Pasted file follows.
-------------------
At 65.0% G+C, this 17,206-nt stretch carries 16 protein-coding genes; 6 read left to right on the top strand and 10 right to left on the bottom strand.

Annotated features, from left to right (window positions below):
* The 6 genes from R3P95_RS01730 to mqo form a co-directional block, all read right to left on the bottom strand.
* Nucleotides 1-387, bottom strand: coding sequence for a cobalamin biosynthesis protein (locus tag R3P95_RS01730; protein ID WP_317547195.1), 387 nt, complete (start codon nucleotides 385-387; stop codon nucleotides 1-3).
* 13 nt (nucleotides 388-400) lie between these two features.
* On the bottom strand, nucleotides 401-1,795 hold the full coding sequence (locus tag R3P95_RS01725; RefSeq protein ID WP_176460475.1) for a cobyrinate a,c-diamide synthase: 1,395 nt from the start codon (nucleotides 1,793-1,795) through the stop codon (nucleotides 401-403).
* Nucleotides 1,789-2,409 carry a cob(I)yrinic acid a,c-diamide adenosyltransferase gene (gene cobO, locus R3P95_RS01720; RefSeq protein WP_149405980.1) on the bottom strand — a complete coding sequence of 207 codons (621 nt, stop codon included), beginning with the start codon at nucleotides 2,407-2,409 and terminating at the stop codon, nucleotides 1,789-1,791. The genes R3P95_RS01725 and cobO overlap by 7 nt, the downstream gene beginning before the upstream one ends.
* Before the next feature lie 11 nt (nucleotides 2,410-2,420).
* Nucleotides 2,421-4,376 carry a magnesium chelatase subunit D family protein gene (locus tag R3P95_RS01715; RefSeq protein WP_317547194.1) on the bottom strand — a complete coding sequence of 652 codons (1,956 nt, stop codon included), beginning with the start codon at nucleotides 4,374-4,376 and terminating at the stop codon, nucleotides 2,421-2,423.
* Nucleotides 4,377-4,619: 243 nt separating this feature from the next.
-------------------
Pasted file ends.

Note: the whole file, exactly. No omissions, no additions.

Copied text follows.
At 65.0% G+C, this 17,206-nt stretch carries 16 protein-coding genes; 6 read left to right on the top strand and 10 right to left on the bottom strand.

Annotated features, from left to right (window positions below):
* The 6 genes from R3P95_RS01730 to mqo form a co-directional block, all read right to left on the bottom strand.
* Nucleotides 1-387, bottom strand: coding sequence for a cobalamin biosynthesis protein (locus tag R3P95_RS01730; protein ID WP_317547195.1), 387 nt, complete (start codon nucleotides 385-387; stop codon nucleotides 1-3).
* 13 nt (nucleotides 388-400) lie between these two features.
* On the bottom strand, nucleotides 401-1,795 hold the full coding sequence (locus tag R3P95_RS01725; RefSeq protein ID WP_176460475.1) for a cobyrinate a,c-diamide synthase: 1,395 nt from the start codon (nucleotides 1,793-1,795) through the stop codon (nucleotides 401-403).
* Nucleotides 1,789-2,409 carry a cob(I)yrinic acid a,c-diamide adenosyltransferase gene (gene cobO, locus R3P95_RS01720; RefSeq protein WP_149405980.1) on the bottom strand — a complete coding sequence of 207 codons (621 nt, stop codon included), beginning with the start codon at nucleotides 2,407-2,409 and terminating at the stop codon, nucleotides 1,789-1,791. The genes R3P95_RS01725 and cobO overlap by 7 nt, the downstream gene beginning before the upstream one ends.
* Before the next feature lie 11 nt (nucleotides 2,410-2,420).
* Nucleotides 2,421-4,376 carry a magnesium chelatase subunit D family protein gene (locus tag R3P95_RS01715; RefSeq protein WP_317547194.1) on the bottom strand — a complete coding sequence of 652 codons (1,956 nt, stop codon included), beginning with the start codon at nucleotides 4,374-4,376 and terminating at the stop codon, nucleotides 2,421-2,423.
* Nucleotides 4,377-4,619: 243 nt separating this feature from the next.